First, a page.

Stereotypes can get you into trouble, as my colleague Deborah Capras pointed out recently in relation to a marketing campaign by Adidas, one of the official sponsors of the 2014 FIFA World Cup. But sometimes, it is important not to ignore stereotypes but to see the positive aspects of them.
Let me give you an example. Over the past few weeks, I have listened to a number of presentations and taken part in a number of workshops, all of which were in German. And in many respects, these presentations and workshops could be described as stereotypically Germanic.
What is the stereotype of a Germanic presentation? It would typically include all or most of the following:
- Lots of information
- Detailed chronological descriptions: for example, of a company's history
- A serious approach
- Task-orientation rather than people-orientation
If you want to see this stereotype negatively, you could sum it up in one word: boring.
But as Business Spotlight author Bob Dignen emphasizes, a key skill in business is to be able to look for positive intent in your business partners' communication, whether in emails, on the phone, in meetings or in presentations.
The presentations and workshops that I took part in had many of the elements above. We had detailed linear presentations of the histories of companies, lots and lots and lots of information, very little joking and, in one workshop, the presenter didn't even introduce himself or find out the names and jobs of the participants.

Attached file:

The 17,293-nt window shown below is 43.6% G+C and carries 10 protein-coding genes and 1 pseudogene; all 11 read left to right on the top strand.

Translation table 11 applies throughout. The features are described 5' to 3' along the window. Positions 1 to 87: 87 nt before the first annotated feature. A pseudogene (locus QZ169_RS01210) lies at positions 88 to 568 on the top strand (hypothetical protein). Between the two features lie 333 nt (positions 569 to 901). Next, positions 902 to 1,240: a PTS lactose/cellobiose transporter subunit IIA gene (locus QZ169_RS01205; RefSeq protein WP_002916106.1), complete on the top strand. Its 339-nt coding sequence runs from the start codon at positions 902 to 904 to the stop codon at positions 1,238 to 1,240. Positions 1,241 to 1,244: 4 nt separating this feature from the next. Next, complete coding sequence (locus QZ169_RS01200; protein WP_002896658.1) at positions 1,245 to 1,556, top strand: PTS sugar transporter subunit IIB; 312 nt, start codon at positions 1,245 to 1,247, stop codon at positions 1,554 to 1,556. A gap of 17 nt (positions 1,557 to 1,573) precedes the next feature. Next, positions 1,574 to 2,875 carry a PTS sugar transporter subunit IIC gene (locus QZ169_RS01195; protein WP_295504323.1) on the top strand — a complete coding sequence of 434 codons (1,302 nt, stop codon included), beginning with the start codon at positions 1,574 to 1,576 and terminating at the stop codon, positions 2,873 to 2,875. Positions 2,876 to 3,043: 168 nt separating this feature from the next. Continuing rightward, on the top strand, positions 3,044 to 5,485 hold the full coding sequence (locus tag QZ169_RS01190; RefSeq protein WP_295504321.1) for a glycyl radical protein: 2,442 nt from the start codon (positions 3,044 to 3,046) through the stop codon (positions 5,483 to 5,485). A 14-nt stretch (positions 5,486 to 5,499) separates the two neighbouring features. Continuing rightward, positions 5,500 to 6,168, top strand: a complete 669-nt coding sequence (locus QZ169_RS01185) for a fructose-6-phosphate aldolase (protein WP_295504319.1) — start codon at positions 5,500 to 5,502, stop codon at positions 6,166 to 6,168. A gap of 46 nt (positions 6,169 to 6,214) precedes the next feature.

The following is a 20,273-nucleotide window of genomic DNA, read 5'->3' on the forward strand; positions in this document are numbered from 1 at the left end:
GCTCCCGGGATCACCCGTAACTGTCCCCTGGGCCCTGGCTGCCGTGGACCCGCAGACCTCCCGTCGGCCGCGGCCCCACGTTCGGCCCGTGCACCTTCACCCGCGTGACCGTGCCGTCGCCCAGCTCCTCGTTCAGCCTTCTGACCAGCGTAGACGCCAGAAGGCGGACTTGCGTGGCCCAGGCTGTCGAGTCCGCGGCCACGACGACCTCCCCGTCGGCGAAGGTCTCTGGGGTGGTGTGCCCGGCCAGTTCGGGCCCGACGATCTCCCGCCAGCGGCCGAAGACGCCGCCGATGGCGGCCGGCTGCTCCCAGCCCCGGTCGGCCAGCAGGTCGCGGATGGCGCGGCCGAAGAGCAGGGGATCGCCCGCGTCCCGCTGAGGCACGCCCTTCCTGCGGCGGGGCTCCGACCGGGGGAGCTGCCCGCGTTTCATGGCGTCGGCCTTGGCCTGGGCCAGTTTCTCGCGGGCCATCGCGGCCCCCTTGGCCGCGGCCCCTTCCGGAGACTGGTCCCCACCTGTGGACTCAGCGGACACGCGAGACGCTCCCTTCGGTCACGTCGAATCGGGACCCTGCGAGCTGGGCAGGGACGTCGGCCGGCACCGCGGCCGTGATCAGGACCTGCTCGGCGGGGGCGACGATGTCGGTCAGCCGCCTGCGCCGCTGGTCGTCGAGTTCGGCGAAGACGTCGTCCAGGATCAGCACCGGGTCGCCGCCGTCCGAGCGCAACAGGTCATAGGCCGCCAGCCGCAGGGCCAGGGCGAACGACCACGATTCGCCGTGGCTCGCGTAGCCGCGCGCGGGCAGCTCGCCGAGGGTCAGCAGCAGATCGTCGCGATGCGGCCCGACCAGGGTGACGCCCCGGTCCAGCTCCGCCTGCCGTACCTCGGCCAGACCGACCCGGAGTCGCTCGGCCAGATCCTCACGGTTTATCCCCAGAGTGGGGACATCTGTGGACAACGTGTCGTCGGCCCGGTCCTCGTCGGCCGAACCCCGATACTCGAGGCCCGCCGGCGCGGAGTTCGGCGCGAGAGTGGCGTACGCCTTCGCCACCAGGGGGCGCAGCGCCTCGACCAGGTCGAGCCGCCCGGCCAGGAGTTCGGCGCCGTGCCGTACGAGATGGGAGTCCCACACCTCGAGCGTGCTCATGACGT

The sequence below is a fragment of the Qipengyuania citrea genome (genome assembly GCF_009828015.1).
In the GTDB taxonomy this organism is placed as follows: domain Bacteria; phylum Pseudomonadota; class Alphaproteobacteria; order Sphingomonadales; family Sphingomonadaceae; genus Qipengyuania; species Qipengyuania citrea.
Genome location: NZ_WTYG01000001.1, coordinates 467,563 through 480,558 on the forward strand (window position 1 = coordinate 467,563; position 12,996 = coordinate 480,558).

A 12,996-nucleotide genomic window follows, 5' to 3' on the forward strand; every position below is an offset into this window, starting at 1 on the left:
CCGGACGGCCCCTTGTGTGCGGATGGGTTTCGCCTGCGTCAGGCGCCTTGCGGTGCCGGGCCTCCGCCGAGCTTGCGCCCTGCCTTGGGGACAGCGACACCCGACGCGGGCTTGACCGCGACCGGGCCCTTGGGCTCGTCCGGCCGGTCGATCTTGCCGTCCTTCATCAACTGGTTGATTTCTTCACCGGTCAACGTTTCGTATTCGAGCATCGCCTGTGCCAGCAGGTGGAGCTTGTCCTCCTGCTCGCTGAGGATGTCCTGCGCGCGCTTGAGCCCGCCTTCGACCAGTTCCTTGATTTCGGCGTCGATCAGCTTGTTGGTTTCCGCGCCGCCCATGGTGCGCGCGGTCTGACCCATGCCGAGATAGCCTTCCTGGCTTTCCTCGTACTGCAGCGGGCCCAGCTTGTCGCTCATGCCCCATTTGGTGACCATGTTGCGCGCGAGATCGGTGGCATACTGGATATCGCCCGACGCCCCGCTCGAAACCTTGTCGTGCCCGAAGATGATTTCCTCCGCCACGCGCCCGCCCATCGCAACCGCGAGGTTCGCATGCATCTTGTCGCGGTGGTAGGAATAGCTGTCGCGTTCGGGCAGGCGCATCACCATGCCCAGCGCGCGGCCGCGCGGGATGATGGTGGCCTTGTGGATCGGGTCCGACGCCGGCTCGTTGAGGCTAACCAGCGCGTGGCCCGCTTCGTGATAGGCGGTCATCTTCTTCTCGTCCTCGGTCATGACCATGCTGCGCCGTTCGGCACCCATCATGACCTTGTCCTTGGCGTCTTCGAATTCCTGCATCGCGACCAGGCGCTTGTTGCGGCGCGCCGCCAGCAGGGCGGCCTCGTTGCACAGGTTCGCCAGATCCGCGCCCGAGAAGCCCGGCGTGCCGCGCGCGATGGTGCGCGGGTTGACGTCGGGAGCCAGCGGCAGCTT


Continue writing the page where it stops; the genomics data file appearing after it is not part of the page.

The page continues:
Following Bob Dignen's advice, however, we can reinterpret the stereotype positively:
- Lots of information = thoroughness and display of competence
- Detailed company histories = thoroughness and display of past competence
- Serious approach = display of competence and emphasis on getting results
- Task-orientation = emphasis on getting results
Yes, as a Brit, I would have appreciated one or two more moments of lightness or humour. But all the presenters were indeed extremely competent, focused, able to answer any questions that were thrown at them, didn't lose their thread and got their jobs done in the allotted time.
These are key communication skills in business, not just in presentations. And I have sat through enough incompetent, incomplete, over-jokey, unfocused and badly-timed presentations in English to appreciate the virtues of the Germanic stereotype from time to time.
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